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Zapata Paperback – May 1, 1993
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From Library Journal
- Marianne Cawley, Kingwood Branch Lib., Tex.
Copyright 1993 Reed Business Information, Inc.
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Top Customer Reviews
"Any previously unpublished work of John Steinbeck is a welcome gift to American letters." --Budd Schulberg, as cited in Zapata
John Steinbeck's Zapata is a little known but well-crafted narrative about one of Mexico's legendary heroes of the Mexican Revolution. The story--which the author later turned into the critically acclaimed screenplay Viva Zapata! --tells of Emiliano Zapata's courageous efforts to halt political oppression. Known affectionately in his native southern state of Morelos as "the Little Tiger," Zapata took up the cause of downtrodden peasants when reform laws were totally flouted by the Establishment. The Diaz regime had virtually turned Mexico into a police state as the peasants grew hungrier and hungrier. Nearly single-handedly Zapata succeeded in empowering his fellow countrymen. At length he was able to instigate a formidable armed rebellion.
As portrayed by Steinbeck, Emiliano Zapata was a young and promising leader. He could neither read nor write, but he possessed an intuitive sense of justice and fair play. Often misguided--even deceived by his own--and eventually betrayed, Zapata pushed relentlessly for social and agrarian reform. In the Camus tradition he was a true rebel fighting for human rights, never showing interest in acquiring power for its own sake.
Initially Zapata joined forces with Venustiano Carranza and Pancho Villa to overthrow president/dictator Porfirio Diaz. But as soon as Carranza became president, he too turned into a power-hungry elitist.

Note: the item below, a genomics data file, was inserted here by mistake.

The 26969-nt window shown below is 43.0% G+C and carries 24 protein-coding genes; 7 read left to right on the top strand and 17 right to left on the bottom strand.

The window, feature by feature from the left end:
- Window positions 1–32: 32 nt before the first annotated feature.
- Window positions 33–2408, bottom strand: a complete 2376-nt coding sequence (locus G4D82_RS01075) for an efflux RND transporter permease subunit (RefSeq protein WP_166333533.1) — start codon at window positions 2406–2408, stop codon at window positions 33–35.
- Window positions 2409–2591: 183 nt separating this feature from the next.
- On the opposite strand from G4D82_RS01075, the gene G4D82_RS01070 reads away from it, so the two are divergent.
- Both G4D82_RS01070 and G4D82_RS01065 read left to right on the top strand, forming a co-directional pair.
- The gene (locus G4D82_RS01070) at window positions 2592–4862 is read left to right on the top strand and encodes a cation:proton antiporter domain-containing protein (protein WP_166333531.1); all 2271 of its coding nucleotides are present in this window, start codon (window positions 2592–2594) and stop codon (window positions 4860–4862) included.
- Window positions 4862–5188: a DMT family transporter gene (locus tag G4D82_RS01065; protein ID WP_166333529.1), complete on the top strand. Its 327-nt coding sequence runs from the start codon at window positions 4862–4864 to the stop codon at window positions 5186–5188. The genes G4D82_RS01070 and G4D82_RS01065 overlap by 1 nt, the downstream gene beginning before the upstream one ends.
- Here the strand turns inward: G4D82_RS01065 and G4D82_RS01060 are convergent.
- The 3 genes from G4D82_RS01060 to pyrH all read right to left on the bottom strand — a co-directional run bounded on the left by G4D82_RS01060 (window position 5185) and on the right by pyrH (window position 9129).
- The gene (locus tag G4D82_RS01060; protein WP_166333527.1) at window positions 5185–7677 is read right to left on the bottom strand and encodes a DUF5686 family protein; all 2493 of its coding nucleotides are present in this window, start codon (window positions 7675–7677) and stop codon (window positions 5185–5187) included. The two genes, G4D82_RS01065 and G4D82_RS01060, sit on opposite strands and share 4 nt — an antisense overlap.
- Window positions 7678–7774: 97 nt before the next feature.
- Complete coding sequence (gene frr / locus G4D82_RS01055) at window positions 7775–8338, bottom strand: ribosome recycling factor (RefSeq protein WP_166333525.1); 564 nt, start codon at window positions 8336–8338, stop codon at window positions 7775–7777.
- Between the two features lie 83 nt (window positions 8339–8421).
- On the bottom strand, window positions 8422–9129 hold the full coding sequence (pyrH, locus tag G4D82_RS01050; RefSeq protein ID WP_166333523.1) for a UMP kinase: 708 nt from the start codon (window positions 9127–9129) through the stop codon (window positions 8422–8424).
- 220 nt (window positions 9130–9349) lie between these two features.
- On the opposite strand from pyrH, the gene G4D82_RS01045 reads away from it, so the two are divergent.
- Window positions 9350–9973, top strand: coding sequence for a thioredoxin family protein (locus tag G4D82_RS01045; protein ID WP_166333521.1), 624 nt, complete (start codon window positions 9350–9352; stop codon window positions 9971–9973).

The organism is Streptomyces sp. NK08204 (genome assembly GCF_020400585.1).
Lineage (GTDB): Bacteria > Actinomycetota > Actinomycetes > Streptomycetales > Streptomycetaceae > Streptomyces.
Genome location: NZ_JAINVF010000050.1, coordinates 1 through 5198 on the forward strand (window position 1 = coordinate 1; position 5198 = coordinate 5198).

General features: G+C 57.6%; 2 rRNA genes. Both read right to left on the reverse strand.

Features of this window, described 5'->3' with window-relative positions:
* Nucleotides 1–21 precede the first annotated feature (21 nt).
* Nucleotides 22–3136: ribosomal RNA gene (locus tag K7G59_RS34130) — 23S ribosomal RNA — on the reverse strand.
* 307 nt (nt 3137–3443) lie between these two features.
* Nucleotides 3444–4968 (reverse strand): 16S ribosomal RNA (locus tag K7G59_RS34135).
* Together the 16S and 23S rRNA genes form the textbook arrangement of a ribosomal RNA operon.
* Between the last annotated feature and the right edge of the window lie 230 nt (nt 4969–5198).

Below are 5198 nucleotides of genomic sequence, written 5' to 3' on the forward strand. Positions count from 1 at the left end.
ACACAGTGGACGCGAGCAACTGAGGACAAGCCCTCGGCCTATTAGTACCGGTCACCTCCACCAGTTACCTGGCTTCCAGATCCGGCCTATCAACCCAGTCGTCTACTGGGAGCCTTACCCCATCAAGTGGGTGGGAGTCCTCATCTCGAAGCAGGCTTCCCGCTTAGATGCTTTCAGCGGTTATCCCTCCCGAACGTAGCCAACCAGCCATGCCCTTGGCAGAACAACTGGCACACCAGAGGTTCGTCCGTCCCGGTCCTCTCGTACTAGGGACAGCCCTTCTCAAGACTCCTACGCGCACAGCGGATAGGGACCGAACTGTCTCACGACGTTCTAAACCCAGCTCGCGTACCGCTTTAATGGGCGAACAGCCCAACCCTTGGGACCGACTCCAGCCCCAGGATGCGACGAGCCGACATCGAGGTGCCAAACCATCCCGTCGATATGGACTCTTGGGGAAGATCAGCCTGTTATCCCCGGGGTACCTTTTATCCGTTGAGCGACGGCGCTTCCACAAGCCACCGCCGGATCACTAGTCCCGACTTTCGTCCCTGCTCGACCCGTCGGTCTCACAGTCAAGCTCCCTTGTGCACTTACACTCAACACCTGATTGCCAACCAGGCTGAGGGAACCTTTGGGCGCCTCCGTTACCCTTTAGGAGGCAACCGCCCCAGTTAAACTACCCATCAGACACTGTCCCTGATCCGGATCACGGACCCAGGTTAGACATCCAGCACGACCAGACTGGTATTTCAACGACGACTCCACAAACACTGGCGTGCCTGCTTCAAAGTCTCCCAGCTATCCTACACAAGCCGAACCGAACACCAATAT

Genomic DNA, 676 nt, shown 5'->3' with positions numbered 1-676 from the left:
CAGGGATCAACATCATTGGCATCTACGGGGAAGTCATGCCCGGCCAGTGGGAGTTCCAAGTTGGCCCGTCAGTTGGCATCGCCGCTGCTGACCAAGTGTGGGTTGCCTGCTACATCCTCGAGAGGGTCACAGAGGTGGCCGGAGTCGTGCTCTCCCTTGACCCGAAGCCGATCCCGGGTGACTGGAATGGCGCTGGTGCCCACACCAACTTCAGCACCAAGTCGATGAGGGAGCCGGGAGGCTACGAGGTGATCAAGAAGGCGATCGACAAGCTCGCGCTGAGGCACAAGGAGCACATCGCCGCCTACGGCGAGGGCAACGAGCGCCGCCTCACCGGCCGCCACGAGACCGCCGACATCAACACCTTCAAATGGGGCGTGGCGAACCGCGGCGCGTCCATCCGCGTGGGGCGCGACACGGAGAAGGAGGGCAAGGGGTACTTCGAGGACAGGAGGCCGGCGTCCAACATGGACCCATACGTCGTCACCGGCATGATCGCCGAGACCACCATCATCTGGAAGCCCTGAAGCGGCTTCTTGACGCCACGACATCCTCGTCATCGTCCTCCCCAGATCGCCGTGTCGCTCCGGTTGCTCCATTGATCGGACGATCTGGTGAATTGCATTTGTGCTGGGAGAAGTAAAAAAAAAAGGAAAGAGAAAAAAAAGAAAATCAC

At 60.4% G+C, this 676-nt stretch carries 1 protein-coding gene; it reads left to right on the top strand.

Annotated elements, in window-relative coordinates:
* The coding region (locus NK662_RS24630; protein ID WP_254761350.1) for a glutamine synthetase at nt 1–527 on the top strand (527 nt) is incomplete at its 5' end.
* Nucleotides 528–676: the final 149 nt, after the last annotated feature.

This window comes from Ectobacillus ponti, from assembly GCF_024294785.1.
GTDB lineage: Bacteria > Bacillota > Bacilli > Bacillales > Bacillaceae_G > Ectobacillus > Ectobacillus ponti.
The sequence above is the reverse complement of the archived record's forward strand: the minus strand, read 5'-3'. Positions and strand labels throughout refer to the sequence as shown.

Carranza's administration under a new Constitution quickly became counterproductive.Read more ›
In addition to these two plays, preceding them is a word picture that Steinbeck drew to describe to the movie's eventual director and producer Steinbeck's own vision and intention for the film.
While having the actual mechanics of a screenplay laid out before one's eyes is interesting to one who hasn't seen the like, this would be true regardless of the underlying story. It just happens in this case to be Zapata, which happens to be the only screenplay Mr. Steinbeck wrote entirely by himself.
As to this book, we are essentially presented with three versions of the same story That this is a bit repetitive is obvious and, frankly, my advice is to read the first two treatments and then go watch the movie.
For those of you expecting more of a story about Zapata (or even a biography), based upon the numerous rather puzzling reviews here indicating this is the case, you will disappointed. For, this is a story about a film script, or screenplay, the subject of which is Emiliano Zapata. It does not pretend to be either a history or a biography: It is an adventure story with political/socio-economic overtones, that roughly hews to historical events and figures.Read more ›
Most Recent Customer Reviews
Most complete book on a true Mexican leader. Those who worked the land deserved their right to own their share. Read morePublished 12 months ago by Fred Hernandez
I've always enjoyed reading about Mexico and it's turbulent history. This is a book I would recommend to people that are like minded.Published 23 months ago by Mario Garcia, Jr.
I liked Steinbeck's notes for action and actors. Zapata became a real person in his film version. I suggest his movie should be made.Published on April 27, 2014 by lucy norman spencer
I reallly appreciated that Steinbeck went to Mexico to interview those still alive from the revolution and got real stories from real people. Read morePublished on September 2, 2013 by Talantia
This was an interesting read. A good part of it is the screenplay itself, but that was indicated in the description so there were no surprises in that respect. Read morePublished on May 18, 2012 by John H.
This book contains two screenplays. One is a screenplay that John Steinbeck worked on for 20 years on the revolutionary career of Emiliano Zapata. Read morePublished on September 28, 2009 by C. Collins
Zapata contains two versions of a screenplay which was nominated for an Academy Award in 1952. In both versions the main character is the Mexican revolutionary Emiliano Zapata, who... Read morePublished on June 29, 2008 by Jamie Elliott